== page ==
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11-11-2011, 12:28 PM
  #186
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I would say the EIHL is about equal to the standard of the Allsvenskan, but that's only due to the amount of imports. The average Swedish player in the Allsvenskan would be better than an average British player in the EIHL. The starting goalie for Team GB Stephen Murphy played in the Allsvenskan in 05/06 and put up decent numbers.

In the EPIHL the Swindon Wildcats have a Swedish import Jonas Hoog, he came from Division 1 and does very well here (53 points in 29 games last season) and is a fan favorite. I would say the standard of the EPIHL is worse than Division 1, but you would have to be a pretty good player in Division 1 to get an import slot on an EPIHL team.

Last season in the English Division 1 South, Oxford City Stars had a Swedish goalie Robin Lindva, who came over from a Division 2 team, and he was by far the best goalie in the league. If he was not an import he would easily have got a starting job in the EPIHL (teams very rarely sign an import goalie in the EPIHL unless they are very very good, because they then have to sacrifice an import skater.) Lindva is now back in Sweden playing in Division 1.

English Division 1 and 2 are considered development leagues, out of the 20 teams in Division 1 (north and south combined) 9 of them are a development team of a club in the EIHL or EPIHL. This means they play in the same rink, so do not get many people watching the games, and players are allowed to be "called up" to the first team. Very few players get paid to play in Division 1, but most of them get given expenses, some teams are pay-to-play. Division 1 South is probably comparable to the Swedish Division 3, I've never seen a North game so couldn't comment on that league.

Division 2 is purely pay-to-play, almost every team is the development team of a team in a higher league. I play for the Basingstoke Buffalo, which is basically the reserve team of the Basingstoke Bison in the EPIHL. The standard is quite poor although you do get some players who used to play in higher leagues but don't anymore because they have work commitments and the higher leagues play too many games, we have a few guys like that on my team. Anything below Division 2 is just recreational or "beer league" hockey.

If you want to know anything else it's useful to have a look around the EliteProspects website at the EIHL and EPIHL league pages and see some of the players we have in those leagues and their stats. Here is a link to the "all star" team the EIHL put together to play the Boston Bruins in the NHL pre-season last year, which Boston won 5-1. http://www.eliteprospects.com/awards...%20Oct.%202010
Ok so these English div1 teams that are reserve teams to EIHL or EPIHL teams, do they have a limit for imports too? And if you would be called up to the "big club" , do you count as an import?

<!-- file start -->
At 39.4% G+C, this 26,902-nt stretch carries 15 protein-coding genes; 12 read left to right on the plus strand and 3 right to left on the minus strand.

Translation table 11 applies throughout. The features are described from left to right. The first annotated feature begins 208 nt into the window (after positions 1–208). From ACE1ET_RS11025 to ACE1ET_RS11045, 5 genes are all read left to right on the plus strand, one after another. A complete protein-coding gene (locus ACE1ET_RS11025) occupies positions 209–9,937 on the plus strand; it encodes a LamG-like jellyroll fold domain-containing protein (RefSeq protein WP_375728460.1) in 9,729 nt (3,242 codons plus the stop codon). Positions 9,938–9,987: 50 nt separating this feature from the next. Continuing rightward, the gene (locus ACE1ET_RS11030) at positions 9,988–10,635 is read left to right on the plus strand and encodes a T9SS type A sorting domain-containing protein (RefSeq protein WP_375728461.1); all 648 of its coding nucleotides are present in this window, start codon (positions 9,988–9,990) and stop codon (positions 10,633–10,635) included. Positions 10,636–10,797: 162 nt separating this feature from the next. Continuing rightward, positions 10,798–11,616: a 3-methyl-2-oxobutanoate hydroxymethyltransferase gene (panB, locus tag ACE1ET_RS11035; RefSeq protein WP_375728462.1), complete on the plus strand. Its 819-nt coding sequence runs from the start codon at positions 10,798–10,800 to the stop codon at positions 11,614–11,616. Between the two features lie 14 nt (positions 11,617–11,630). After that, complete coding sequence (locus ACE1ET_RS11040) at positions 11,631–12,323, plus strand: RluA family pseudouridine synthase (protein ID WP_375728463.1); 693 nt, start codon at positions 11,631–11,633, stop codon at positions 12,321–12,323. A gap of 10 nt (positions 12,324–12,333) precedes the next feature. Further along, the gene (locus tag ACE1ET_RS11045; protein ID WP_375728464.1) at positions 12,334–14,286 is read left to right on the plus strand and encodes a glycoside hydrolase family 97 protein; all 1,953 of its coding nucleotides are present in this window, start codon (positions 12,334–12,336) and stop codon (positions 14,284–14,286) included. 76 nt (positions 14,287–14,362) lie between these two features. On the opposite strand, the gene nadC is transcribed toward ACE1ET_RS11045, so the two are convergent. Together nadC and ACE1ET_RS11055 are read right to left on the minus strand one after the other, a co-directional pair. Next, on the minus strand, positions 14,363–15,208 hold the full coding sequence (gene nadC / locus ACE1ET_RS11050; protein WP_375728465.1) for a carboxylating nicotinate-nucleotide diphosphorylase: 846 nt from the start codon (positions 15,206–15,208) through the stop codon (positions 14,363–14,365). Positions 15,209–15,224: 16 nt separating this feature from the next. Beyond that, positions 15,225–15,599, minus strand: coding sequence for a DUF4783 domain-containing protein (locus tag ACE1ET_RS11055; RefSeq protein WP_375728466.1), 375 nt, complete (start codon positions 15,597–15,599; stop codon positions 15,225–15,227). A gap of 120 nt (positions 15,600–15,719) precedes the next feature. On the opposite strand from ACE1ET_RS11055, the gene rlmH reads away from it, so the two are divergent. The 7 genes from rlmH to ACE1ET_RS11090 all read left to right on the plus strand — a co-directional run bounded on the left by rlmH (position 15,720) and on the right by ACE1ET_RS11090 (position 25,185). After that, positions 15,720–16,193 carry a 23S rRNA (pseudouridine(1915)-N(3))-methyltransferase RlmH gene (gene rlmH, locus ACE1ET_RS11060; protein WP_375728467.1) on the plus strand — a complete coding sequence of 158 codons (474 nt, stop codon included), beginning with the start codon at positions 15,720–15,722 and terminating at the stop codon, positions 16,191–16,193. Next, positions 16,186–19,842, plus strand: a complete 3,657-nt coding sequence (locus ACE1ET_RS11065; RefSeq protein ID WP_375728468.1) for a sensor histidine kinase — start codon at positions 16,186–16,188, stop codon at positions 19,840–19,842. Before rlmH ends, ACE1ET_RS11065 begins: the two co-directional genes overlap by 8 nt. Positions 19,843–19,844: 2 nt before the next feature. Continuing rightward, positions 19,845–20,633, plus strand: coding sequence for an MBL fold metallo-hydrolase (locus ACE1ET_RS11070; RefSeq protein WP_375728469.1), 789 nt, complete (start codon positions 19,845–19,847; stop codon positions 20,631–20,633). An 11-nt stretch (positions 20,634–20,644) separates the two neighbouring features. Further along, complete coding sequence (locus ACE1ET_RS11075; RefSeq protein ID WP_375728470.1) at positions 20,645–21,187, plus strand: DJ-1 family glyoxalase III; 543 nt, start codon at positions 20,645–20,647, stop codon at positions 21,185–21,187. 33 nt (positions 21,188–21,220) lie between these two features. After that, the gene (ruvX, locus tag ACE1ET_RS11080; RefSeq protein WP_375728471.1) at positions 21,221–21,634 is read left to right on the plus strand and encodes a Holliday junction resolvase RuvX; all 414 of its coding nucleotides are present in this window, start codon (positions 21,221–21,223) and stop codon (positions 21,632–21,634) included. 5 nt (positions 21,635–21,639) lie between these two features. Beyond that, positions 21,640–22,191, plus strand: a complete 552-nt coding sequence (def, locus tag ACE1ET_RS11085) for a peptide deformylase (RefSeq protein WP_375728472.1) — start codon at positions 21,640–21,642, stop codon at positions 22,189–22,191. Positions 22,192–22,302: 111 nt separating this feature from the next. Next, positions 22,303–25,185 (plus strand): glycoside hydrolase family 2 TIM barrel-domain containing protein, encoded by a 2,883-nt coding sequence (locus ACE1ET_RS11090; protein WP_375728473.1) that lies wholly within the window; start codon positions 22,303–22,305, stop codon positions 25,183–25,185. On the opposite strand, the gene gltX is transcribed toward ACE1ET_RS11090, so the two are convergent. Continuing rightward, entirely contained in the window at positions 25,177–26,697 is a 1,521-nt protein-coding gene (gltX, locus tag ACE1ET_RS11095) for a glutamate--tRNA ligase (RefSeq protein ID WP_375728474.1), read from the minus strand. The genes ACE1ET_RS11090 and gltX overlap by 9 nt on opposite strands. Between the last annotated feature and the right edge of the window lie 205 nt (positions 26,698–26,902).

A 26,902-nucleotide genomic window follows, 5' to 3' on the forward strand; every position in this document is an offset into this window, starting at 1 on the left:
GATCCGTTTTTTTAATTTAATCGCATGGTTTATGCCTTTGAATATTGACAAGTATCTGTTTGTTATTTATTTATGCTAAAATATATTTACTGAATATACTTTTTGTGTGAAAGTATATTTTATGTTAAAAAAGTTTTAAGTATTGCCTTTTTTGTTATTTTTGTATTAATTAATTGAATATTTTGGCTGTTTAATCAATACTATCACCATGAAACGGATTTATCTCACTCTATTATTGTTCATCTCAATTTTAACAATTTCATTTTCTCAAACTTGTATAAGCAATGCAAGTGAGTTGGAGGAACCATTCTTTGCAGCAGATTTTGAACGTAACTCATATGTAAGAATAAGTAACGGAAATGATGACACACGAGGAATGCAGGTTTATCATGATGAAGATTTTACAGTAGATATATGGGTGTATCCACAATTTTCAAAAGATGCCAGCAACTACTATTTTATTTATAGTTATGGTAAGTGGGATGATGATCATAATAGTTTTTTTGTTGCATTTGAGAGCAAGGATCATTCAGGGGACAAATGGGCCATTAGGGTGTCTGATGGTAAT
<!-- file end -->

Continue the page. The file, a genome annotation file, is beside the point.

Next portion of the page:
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11-11-2011, 01:54 PM
  #187
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Ok so these English div1 teams that are reserve teams to EIHL or EPIHL teams, do they have a limit for imports too? And if you would be called up to the "big club" , do you count as an import?
All the teams in Division 1 and 2 are allowed 2 imports, and they can't both be on the ice at the same time. It's very unlikely that one of the reserve teams would have an import anyway since they are low-budget and can't afford one, but yes if you were called up you would still count as an import, it would only ever happen if one of the "big club" imports got injured though.

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11-11-2011, 02:28 PM
  #188
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All the teams in Division 1 and 2 are allowed 2 imports, and they can't both be on the ice at the same time. It's very unlikely that one of the reserve teams would have an import anyway since they are low-budget and can't afford one, but yes if you were called up you would still count as an import, it would only ever happen if one of the "big club" imports got injured though.
Ok.

Are every import goal/point scorers, or are there any imports who are imported for their defensive strength? Talking mainly about forwards now

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11-11-2011, 02:46 PM
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Ok.

Are every import goal/point scorers, or are there any imports who are imported for their defensive strength? Talking mainly about forwards now
EIHL teams usually have an import enforcer, but in the EPIHL and Division 1 they're always expected to be a go-to-guy for offense and if they're a good defensive player also then that's great. Imports in Division 2 are just guys who live here because of work, or old washed up guys who came over to play and then stayed in the country